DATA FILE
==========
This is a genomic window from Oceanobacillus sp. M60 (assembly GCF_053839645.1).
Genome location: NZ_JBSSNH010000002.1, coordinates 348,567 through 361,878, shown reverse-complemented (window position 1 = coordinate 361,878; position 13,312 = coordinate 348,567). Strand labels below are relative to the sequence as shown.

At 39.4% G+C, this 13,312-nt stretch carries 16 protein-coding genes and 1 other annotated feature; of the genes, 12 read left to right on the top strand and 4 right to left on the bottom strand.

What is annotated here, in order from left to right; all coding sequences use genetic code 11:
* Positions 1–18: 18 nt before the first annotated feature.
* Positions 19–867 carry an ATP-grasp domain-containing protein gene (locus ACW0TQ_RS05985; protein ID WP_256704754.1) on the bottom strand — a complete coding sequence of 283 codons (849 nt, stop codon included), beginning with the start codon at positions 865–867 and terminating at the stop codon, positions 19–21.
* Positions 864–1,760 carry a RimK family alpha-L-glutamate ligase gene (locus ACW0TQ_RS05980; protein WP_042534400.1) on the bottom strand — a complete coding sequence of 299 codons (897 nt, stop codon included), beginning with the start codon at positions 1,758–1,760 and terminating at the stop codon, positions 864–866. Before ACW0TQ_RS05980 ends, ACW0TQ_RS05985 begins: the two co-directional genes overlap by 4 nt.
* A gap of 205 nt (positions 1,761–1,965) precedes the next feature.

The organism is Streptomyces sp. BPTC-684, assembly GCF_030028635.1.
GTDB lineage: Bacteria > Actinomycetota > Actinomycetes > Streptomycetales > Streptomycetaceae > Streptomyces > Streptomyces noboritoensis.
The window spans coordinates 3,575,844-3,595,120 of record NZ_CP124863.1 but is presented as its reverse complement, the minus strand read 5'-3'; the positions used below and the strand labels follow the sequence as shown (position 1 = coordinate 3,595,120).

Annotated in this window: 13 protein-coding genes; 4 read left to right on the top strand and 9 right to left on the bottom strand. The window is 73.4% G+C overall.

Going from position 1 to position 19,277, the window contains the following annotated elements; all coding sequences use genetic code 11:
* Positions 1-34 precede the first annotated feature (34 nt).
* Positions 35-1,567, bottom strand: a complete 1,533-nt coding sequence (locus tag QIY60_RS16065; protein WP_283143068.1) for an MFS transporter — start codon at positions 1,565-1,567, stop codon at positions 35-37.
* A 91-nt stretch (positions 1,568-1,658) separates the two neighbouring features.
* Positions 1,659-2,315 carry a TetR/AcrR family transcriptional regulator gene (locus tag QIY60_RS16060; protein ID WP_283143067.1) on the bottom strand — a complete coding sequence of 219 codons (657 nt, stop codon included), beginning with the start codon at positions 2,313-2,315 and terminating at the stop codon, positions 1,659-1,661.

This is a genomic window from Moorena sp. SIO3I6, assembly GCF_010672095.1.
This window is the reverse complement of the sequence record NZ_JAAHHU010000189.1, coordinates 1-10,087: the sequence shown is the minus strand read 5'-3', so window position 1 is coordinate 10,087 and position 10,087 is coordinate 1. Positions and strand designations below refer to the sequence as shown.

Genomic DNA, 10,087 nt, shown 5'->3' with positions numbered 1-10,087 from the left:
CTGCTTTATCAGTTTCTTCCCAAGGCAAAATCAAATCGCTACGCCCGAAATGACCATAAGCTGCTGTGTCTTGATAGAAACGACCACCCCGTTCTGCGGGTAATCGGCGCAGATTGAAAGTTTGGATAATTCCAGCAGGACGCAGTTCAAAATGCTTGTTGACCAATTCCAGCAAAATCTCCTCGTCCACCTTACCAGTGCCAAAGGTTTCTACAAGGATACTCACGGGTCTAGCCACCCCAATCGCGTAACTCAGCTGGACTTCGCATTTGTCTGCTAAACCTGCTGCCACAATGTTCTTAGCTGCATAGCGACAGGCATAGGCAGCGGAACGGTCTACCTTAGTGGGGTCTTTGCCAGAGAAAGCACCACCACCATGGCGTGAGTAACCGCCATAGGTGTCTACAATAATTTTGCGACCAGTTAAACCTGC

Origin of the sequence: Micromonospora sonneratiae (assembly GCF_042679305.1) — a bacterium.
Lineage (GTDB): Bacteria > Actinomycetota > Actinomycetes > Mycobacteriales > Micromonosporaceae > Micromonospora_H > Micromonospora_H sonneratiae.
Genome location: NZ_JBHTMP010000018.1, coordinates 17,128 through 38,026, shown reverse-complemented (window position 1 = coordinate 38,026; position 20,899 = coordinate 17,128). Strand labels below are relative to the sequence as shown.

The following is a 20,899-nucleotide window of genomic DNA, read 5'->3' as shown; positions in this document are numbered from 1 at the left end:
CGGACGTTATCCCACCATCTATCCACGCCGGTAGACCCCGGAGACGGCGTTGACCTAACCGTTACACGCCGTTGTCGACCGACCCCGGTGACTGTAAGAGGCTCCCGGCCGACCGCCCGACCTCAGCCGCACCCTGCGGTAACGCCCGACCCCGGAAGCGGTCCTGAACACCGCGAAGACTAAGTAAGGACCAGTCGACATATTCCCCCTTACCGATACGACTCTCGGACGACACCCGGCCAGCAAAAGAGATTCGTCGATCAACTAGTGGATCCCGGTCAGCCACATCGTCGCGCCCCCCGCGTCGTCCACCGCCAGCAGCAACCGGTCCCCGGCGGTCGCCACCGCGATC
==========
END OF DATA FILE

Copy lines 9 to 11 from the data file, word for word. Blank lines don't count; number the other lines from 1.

The organism is Streptomyces sp. BPTC-684, assembly GCF_030028635.1.
GTDB lineage: Bacteria > Actinomycetota > Actinomycetes > Streptomycetales > Streptomycetaceae > Streptomyces > Streptomyces noboritoensis.
The window spans coordinates 3,575,844-3,595,120 of record NZ_CP124863.1 but is presented as its reverse complement, the minus strand read 5'-3'; the positions used below and the strand labels follow the sequence as shown (position 1 = coordinate 3,595,120).